sermons by ian banks

Probably the best…

“Good morning, ladies and gentlemen. My name is JC Jacobsen, and I have been dead for 130 years.”

As openers go, it was a pretty good one. Jacobsen was the founder of Carlsberg. You can see his name on some of the cans and bottles. He appeared as a hologram in Copenhagen in August last year, to give a posthumous presentation about the value of uncertainty—in business and in life.

The talk was entitled “Why You Should Answer Every Question with Probably,” and fits in with Carlsberg’s long-time slogan, “Probably the best beer in the world.”

sermons by ian banks

Jonah, Jesus, Fred and you

We are each asked to follow our own particular call, to make the most of what we’re given and not waste it. To show the love & mercy of God to anyone we come across – even when we don’t feel particularly able. Because if we don’t then who will?

And it may not take many words on our part or even particularly clever ones or perhaps even terribly sincere ones, because we too can be messed up and conflicted just like Jonah.

sermon margery spencer

Flippin heck – Lazarus and wow moments

I used to play the piano at a nursery school so that the children knew that music didn’t always come from a machine. There was a 3 year old who had major problems who called me Mrs. Piano and he was a gem. 

We had been singing about sailing on the sea and I told the children that I had recently been under the sea in the channel tunnel. They asked me if I saw any fish to which I replied no and my friend asked if I got wet. When I said no he looked at me put his hands on his hips and said “no fish not wet  – Flippin heck!”

For a long time at the nursery and at home any event which caused surprise was known as a “flippin heck” moment.

sermon ralph mallinson

May he keep you from falling

From the little bit we know about the lives of Simon and Jude we can find an example of what it means to love one another. They stuck it out, even when times got tough.  They might have hesitated a bit on Good Friday, perhaps even like the others they ran away.

But Simon and Jude went on to be faithful witnesses of the saving power of Jesus. This was due to the support and love they received from their fellow Apostles, the wider community of disciples. And, if we believe that they travelled together for 30 years, the love they most certainly had for one another.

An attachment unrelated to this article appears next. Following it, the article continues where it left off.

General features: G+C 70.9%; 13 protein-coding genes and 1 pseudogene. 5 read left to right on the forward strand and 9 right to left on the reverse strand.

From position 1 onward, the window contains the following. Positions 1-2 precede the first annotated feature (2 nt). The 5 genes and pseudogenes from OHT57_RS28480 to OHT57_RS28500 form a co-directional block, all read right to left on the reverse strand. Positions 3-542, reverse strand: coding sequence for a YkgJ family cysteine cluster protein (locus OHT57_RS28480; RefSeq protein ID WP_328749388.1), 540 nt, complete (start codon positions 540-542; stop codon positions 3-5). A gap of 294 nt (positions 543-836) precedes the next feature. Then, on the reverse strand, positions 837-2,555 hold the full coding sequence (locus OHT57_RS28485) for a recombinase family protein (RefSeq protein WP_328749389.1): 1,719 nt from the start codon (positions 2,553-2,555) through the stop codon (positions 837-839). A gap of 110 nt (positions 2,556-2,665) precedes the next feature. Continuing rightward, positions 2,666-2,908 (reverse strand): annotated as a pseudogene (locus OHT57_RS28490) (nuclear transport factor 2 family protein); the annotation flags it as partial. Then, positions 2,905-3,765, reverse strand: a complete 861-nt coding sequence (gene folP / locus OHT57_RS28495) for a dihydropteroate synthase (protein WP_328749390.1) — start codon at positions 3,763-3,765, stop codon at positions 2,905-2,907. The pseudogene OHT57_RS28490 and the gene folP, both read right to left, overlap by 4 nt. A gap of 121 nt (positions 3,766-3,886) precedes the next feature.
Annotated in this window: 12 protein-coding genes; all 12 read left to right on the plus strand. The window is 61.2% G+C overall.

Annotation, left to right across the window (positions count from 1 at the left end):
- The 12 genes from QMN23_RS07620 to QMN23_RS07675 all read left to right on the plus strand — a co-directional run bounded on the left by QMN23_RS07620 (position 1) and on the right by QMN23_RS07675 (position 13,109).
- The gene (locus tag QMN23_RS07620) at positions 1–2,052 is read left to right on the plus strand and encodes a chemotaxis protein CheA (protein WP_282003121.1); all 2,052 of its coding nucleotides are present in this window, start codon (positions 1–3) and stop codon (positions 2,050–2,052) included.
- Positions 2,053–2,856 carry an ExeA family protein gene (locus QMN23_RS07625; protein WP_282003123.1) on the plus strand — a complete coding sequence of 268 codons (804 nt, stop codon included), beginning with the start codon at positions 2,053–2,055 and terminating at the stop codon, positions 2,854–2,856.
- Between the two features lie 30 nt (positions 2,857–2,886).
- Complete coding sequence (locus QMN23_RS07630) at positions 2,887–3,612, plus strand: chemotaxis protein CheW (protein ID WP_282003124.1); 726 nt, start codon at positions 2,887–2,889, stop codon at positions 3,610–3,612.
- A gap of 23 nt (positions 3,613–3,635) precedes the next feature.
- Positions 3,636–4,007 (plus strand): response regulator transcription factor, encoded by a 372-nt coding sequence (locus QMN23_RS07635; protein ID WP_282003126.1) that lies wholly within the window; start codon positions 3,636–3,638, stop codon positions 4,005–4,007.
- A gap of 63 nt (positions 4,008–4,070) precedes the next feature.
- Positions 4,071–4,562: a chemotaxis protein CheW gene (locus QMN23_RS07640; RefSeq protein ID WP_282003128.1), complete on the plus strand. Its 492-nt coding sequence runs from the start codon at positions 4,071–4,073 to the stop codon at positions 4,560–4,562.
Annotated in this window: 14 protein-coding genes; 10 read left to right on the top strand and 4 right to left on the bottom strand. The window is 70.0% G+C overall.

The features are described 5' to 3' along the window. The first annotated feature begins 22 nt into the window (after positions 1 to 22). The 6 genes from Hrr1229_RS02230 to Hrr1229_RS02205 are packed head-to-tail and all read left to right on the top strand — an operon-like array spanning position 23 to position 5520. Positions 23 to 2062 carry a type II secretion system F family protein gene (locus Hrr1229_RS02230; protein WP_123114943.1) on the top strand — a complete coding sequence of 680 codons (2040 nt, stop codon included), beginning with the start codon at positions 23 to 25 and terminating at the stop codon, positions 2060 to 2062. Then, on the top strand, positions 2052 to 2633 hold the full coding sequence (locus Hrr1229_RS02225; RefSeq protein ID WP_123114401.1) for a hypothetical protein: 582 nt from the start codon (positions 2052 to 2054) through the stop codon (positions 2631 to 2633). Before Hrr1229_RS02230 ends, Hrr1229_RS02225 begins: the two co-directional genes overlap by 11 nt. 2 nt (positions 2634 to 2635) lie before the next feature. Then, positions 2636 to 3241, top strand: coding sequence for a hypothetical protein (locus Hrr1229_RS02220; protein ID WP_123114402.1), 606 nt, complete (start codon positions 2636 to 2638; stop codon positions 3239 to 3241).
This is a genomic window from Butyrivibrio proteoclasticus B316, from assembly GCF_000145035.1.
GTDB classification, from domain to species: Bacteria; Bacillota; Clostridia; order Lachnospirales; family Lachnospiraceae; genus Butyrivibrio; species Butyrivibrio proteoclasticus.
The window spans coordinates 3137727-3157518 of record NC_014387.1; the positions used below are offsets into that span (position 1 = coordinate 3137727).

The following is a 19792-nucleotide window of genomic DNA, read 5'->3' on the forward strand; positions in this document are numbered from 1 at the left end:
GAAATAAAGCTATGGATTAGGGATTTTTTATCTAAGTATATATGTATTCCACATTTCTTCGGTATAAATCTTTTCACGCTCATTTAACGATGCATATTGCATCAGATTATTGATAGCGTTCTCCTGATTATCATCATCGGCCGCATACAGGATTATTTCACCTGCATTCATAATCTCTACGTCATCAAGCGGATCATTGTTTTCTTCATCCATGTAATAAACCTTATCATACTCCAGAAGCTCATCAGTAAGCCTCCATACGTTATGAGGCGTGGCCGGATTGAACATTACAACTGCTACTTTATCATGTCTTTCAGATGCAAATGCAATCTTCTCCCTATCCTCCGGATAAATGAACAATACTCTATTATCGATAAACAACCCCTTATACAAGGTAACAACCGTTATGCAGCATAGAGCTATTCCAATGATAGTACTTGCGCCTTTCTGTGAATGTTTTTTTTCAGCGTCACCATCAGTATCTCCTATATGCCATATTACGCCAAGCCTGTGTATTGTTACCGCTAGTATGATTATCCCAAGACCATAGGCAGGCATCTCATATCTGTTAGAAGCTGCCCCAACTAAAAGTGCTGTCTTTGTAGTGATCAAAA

sermon gill barnett

Our journey

On preparing for holidays, bags are packed and we’re ready to be off. 

It’s an illustration I often use at a Baptism service. 

Once your bags are packed and loaded into the car you don’t then just sit on the drive for a week and come back raving about what a lovely time you’ve had of it.  That would be pointless.  You’ve made preparations: you make the journey. 

And that’s what we’re here celebrating today – our journey.  Whether we’ve only just begun it or we’re years into it, we’re on the same journey heading for the same destination which is heaven, where our place is assured by the sacrifice of Jesus.

sermon gill barnett

Two kinds of Wisdom

A picture of wisdom was drawn by the Christian comedian, Milton Jones, comparing it to cutlery. 

He said wisdom is not like that special set of knives and forks you keep for certain occasions, locked away in a velvet-lined box – all pristine and shiny. We used to have a set like that home (fish knives), brought out only on special occasions. 

Rather wisdom is like a Swiss Army knife, worn and pitted, used and useful, honed and sharpened.

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